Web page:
Chain length of saturated fatty acids regulates mitochondrial trafficking and
function in sensory neurons.
Authors Rumora AE, LoGrasso G, Haidar JA, Dolkowski JJ, Lentz SI, Feldman EL
Submitted By Submitted Externally on 1/24/2019
Status Published
Journal Journal of lipid research
Year 2019
Date Published 1/1/2019
Volume : Pages 60 : 58 - 70
PubMed Reference 30442656
Abstract Dyslipidemia associated with T2D leads to diabetic neuropathy, a complication
characterized by sensory neuronal dysfunction and peripheral nerve damage.
Sensory dorsal root ganglion (DRG) neurons are dependent on axonal mitochondrial
energy production facilitated by mitochondrial transport mechanisms that
distribute mitochondria throughout the axon. Because long-chain saturated FAs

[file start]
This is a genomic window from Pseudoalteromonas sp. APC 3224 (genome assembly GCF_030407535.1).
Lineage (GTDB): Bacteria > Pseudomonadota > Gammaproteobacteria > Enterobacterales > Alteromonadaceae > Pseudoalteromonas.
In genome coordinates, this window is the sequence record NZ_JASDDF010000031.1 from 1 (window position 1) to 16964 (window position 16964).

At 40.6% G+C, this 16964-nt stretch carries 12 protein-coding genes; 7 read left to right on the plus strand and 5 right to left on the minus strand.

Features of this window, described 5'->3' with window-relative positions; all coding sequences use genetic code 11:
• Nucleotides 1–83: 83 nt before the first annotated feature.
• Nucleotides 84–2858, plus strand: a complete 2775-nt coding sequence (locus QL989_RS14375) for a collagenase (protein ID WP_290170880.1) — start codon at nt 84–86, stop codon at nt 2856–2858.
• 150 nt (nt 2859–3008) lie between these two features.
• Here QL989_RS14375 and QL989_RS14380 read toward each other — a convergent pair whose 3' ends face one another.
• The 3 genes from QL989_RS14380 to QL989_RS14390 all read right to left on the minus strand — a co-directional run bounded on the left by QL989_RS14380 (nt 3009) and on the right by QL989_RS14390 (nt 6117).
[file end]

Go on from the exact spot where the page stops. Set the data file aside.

(SFAs) damage DRG neurons and medium-chain SFAs are reported to improve neuronal
function, we evaluated the impact of SFA chain length on mitochondrial
trafficking, mitochondrial function, and apoptosis. DRG neurons were exposed to
SFAs with C12:0-C18:0 chain lengths and evaluated for changes in mitochondrial
trafficking, mitochondrial polarization, and apoptosis. DRG neurons treated with
C16:0 and C18:0 SFAs showed a significant decrease in the percentage of motile
mitochondria and velocity of mitochondrial trafficking, whereas C12:0 and C14:0
SFAs had no impact on motility. Treatment with C16:0 and C18:0 SFAs exhibited
mitochondrial depolarization correlating with impaired mitochondrial motility;
the C12:0- and C14:0-treated neurons retained mitochondrial polarization. The
reduction in mitochondrial trafficking and function in C16:0- and C18:0-treated
DRG neurons correlated with apoptosis that was blocked in C12:0 and C14:0 SFA
treatments. These results suggest that SFA chain length plays an important role
in regulating axonal mitochondrial trafficking and function in DRG neurons.